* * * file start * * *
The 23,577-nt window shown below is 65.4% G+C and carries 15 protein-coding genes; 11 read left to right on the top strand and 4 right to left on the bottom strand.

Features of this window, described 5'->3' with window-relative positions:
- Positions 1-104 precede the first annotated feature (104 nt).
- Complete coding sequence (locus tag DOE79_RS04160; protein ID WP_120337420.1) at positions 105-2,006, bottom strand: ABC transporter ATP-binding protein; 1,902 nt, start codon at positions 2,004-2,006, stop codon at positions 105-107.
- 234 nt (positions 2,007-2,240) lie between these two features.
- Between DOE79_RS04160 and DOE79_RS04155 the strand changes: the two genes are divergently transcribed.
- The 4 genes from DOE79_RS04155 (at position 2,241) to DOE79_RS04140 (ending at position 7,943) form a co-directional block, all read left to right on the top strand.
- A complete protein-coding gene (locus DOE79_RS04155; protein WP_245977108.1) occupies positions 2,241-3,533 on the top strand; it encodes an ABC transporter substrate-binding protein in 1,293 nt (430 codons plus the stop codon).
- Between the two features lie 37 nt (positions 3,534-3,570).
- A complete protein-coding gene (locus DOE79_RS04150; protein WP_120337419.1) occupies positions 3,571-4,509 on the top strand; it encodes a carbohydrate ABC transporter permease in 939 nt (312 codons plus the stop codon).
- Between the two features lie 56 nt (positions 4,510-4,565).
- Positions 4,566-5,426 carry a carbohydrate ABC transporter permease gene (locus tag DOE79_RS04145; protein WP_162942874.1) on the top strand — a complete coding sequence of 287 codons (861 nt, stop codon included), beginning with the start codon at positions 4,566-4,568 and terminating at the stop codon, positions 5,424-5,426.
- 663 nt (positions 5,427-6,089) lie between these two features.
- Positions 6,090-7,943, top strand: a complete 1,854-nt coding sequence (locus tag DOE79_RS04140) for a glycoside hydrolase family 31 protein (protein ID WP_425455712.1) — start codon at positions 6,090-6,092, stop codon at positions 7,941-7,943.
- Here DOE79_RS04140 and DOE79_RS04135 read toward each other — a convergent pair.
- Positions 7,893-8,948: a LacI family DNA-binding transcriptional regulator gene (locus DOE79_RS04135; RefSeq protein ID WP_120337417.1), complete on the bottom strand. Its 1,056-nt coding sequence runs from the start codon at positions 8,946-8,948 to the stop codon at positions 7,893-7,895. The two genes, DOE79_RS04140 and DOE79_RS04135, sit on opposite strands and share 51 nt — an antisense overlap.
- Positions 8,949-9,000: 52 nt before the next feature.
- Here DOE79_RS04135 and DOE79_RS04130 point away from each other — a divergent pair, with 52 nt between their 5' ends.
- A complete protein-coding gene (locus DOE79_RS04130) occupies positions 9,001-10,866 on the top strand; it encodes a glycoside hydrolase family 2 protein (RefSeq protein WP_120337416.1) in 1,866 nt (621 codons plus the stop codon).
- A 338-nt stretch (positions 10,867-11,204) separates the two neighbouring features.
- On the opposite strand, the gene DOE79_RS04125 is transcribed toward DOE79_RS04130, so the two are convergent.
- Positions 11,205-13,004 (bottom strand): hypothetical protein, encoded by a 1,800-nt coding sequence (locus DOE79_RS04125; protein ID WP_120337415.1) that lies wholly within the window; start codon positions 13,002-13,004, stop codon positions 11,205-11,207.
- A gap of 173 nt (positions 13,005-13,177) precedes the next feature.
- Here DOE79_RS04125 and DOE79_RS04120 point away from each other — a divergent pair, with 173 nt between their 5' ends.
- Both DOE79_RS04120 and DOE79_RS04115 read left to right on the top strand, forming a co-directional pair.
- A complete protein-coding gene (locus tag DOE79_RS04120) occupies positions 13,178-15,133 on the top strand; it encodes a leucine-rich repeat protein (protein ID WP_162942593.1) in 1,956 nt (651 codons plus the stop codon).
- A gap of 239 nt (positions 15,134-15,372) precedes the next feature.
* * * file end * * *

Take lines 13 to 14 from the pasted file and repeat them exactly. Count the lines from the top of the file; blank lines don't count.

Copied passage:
- 663 nt (positions 5,427-6,089) lie between these two features.
- Positions 6,090-7,943, top strand: a complete 1,854-nt coding sequence (locus tag DOE79_RS04140) for a glycoside hydrolase family 31 protein (protein ID WP_425455712.1) — start codon at positions 6,090-6,092, stop codon at positions 7,941-7,943.